Java Explicit Non-Recursive Filesystem

I need to create an application that uses a non-recursive walk through the filesystem and prints files that are at a certain depth. What do I have:

public void putFileToQueue() throws IOException, InterruptedException {
File root = new File(rootPath).getAbsoluteFile();
checkFile(root, depth);
    Queue<DepthControl> queue = new ArrayDeque<DepthControl>();
    DepthControl e = new DepthControl(0, root);
    do {
        root = e.getFileName();

        if (root.isDirectory()) {
            File[] files = root.listFiles();

            if (files != null)
                for (File file : files) {

                    if (e.getDepth() + 1 <= depth && file.isDirectory()) {
                        queue.offer(new DepthControl(e.getDepth() + 1,file));

                    if (file.getName().contains(mask)) {
                        if (e.getDepth() == depth) {
                                    + " putting in queue: "
                                    + file.getAbsolutePath());
        e = queue.poll();
    } while (e != null);


And the helper class

public class DepthControl {

    private int depth;
    private File file;

    public DepthControl(int depth, File file) {

        this.depth = depth;
        this.file = file;

    public File getFileName() {
        return file;

    public int getDepth() {
        return depth;


I got the answer that this program is using extra memory due to the search at the beginning of the Breadth (translation of the truth of hope). I have O (k ^ n) where k is the average number of subdirectories, n is the depth. This program can be easily executed in O (k * n). Help me fix my algorithm.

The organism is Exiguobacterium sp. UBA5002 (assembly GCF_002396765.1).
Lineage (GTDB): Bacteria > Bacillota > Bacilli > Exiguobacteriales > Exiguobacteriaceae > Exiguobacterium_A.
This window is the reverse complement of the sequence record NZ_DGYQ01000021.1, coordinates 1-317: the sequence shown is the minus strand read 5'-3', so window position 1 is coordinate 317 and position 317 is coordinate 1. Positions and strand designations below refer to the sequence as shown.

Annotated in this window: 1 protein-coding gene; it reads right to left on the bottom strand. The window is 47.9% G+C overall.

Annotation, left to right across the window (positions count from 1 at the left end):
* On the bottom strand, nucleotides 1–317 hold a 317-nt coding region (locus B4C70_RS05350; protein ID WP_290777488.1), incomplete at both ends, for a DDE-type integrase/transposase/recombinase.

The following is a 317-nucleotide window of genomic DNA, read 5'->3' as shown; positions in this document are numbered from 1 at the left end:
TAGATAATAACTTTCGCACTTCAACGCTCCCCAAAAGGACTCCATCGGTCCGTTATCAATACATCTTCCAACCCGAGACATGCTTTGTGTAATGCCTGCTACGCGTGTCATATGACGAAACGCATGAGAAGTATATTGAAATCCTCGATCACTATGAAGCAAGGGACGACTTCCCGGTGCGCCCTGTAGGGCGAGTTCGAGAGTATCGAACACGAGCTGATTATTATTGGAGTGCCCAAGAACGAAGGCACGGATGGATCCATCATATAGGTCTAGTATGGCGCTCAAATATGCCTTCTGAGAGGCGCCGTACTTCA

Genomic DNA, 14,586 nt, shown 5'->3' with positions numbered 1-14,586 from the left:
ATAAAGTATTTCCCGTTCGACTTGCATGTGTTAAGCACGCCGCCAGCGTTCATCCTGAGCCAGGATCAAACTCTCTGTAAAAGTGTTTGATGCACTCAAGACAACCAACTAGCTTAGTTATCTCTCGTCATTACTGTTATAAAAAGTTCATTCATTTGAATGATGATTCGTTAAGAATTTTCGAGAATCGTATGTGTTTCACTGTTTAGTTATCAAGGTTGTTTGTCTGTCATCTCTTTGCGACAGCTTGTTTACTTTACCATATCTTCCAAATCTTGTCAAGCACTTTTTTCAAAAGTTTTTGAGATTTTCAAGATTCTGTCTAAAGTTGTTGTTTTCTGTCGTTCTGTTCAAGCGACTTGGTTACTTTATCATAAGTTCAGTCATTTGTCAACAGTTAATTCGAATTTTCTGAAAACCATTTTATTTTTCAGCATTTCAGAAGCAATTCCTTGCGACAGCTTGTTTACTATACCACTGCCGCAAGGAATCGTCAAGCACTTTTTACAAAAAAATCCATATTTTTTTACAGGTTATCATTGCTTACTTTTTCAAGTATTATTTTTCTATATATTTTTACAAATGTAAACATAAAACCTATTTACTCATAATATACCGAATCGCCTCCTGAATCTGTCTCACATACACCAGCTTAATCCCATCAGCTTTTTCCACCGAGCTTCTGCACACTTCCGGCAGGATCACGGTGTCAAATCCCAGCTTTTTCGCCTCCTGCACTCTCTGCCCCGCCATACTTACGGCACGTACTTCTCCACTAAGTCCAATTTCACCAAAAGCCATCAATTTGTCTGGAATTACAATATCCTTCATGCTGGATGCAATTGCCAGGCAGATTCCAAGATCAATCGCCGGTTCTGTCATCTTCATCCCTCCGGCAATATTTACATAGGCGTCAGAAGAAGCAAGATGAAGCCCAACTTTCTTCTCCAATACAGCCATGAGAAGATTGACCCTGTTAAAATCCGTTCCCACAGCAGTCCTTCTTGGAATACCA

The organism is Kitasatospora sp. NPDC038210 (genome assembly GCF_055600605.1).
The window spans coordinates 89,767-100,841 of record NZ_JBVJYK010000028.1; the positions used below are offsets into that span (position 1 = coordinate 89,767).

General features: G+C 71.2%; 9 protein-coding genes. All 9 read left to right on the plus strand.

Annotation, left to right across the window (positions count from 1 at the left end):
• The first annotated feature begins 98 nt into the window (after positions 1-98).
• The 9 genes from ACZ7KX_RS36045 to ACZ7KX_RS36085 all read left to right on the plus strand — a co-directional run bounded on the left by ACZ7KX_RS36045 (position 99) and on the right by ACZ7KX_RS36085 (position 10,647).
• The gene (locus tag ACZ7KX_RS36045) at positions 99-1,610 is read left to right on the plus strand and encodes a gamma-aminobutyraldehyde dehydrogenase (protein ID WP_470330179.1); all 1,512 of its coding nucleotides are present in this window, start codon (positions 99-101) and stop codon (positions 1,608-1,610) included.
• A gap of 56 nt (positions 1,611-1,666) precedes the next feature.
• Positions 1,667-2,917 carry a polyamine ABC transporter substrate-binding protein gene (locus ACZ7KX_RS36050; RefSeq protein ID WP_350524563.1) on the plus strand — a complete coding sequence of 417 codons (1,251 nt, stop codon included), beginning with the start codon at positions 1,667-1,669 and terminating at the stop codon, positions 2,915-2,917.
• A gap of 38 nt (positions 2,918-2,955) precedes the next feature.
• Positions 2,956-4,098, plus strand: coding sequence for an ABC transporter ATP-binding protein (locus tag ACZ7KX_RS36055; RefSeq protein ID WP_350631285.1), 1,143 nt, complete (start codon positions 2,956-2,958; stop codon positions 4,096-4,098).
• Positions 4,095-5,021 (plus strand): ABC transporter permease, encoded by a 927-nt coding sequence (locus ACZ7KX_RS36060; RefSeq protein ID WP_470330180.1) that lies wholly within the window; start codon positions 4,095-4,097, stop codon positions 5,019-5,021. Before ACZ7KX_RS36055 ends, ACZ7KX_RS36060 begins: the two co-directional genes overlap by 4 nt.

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5 answers

I think this should get the job done and is a little easier. It just keeps track of the files at the next level, expands them, and then repeats the process. The algorithm itself tracks depth, so there is no need for this additional class.

// start in home directory.
File root = new File(System.getProperty("user.dir"));

List<File> expand = new LinkedList<File>();

for (int depth = 0; depth < 10; depth++) {
    File[] expandCopy = expand.toArray(new File[expand.size()]);
    for (File file : expandCopy) {
        System.out.println(depth + " " + file);
        if (file.isDirectory()) {




To avoid recursion when walking through a tree, there are basically two options:

  • Use a "worklist" (similar to the one above) to keep track of the work in progress. As each item is explored, new work items that are "discovered" as a result are added to the worklist (can be FIFO, LIFO, or random order), not critical, although this often affects "link locality" for performance).
  • Use a stack / drop-down list to essentially simulate a recursive scheme.

For # 2, you need to write an algorithm, which is sort of like a state machine, returning to the stack after each step to determine what to do next. The stack entries for tree walking basically contain the current tree node and the index into the child of the next child to check.



Assuming you want to limit the amount of space used and:

  • you can assume that the list of files / directories is static during your traversal, AND
  • you can assume that the list of files / directories in the referenced directory is always returned in the same order
  • you have access to the parent directory of the current directory

Then you can navigate the directory using only the information about the last visit to node. In particular, something like strings

1. Keep track of the last Entry (directory or file) visited